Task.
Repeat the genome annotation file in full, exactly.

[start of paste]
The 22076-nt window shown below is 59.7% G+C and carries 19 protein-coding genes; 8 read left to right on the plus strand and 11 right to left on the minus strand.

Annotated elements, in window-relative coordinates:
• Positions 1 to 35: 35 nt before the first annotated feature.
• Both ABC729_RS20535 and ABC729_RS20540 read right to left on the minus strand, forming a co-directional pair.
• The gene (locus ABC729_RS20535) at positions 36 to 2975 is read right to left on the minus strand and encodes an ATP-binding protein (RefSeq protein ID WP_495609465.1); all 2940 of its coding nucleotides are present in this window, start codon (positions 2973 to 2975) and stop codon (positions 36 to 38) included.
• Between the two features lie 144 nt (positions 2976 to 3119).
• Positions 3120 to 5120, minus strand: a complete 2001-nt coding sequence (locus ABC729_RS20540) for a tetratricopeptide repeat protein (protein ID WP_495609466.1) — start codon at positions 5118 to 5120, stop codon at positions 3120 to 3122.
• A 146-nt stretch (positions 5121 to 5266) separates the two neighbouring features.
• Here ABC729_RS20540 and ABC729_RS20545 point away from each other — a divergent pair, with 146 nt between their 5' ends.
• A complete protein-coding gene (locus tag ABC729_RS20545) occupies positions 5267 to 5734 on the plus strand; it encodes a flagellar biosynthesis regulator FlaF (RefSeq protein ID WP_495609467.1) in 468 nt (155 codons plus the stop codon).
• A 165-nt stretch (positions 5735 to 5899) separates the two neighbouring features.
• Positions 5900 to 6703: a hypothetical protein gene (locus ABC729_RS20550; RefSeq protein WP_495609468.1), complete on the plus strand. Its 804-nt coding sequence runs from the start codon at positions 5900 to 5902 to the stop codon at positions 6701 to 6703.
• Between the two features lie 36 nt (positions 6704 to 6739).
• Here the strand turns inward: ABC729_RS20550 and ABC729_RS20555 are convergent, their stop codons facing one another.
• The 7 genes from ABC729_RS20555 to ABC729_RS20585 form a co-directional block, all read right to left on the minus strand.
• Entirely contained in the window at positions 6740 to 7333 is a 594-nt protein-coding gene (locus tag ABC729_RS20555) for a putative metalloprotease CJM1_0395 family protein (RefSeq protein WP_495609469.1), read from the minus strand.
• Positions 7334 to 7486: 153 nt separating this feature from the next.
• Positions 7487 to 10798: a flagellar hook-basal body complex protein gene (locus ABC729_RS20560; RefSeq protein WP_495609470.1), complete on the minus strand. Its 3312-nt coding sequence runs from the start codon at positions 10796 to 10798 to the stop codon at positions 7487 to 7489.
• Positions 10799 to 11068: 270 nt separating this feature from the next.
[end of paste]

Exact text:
The 22076-nt window shown below is 59.7% G+C and carries 19 protein-coding genes; 8 read left to right on the plus strand and 11 right to left on the minus strand.

Annotated elements, in window-relative coordinates:
• Positions 1 to 35: 35 nt before the first annotated feature.
• Both ABC729_RS20535 and ABC729_RS20540 read right to left on the minus strand, forming a co-directional pair.
• The gene (locus ABC729_RS20535) at positions 36 to 2975 is read right to left on the minus strand and encodes an ATP-binding protein (RefSeq protein ID WP_495609465.1); all 2940 of its coding nucleotides are present in this window, start codon (positions 2973 to 2975) and stop codon (positions 36 to 38) included.
• Between the two features lie 144 nt (positions 2976 to 3119).
• Positions 3120 to 5120, minus strand: a complete 2001-nt coding sequence (locus ABC729_RS20540) for a tetratricopeptide repeat protein (protein ID WP_495609466.1) — start codon at positions 5118 to 5120, stop codon at positions 3120 to 3122.
• A 146-nt stretch (positions 5121 to 5266) separates the two neighbouring features.
• Here ABC729_RS20540 and ABC729_RS20545 point away from each other — a divergent pair, with 146 nt between their 5' ends.
• A complete protein-coding gene (locus tag ABC729_RS20545) occupies positions 5267 to 5734 on the plus strand; it encodes a flagellar biosynthesis regulator FlaF (RefSeq protein ID WP_495609467.1) in 468 nt (155 codons plus the stop codon).
• A 165-nt stretch (positions 5735 to 5899) separates the two neighbouring features.
• Positions 5900 to 6703: a hypothetical protein gene (locus ABC729_RS20550; RefSeq protein WP_495609468.1), complete on the plus strand. Its 804-nt coding sequence runs from the start codon at positions 5900 to 5902 to the stop codon at positions 6701 to 6703.
• Between the two features lie 36 nt (positions 6704 to 6739).
• Here the strand turns inward: ABC729_RS20550 and ABC729_RS20555 are convergent, their stop codons facing one another.
• The 7 genes from ABC729_RS20555 to ABC729_RS20585 form a co-directional block, all read right to left on the minus strand.
• Entirely contained in the window at positions 6740 to 7333 is a 594-nt protein-coding gene (locus tag ABC729_RS20555) for a putative metalloprotease CJM1_0395 family protein (RefSeq protein WP_495609469.1), read from the minus strand.
• Positions 7334 to 7486: 153 nt separating this feature from the next.
• Positions 7487 to 10798: a flagellar hook-basal body complex protein gene (locus ABC729_RS20560; RefSeq protein WP_495609470.1), complete on the minus strand. Its 3312-nt coding sequence runs from the start codon at positions 10796 to 10798 to the stop codon at positions 7487 to 7489.
• Positions 10799 to 11068: 270 nt separating this feature from the next.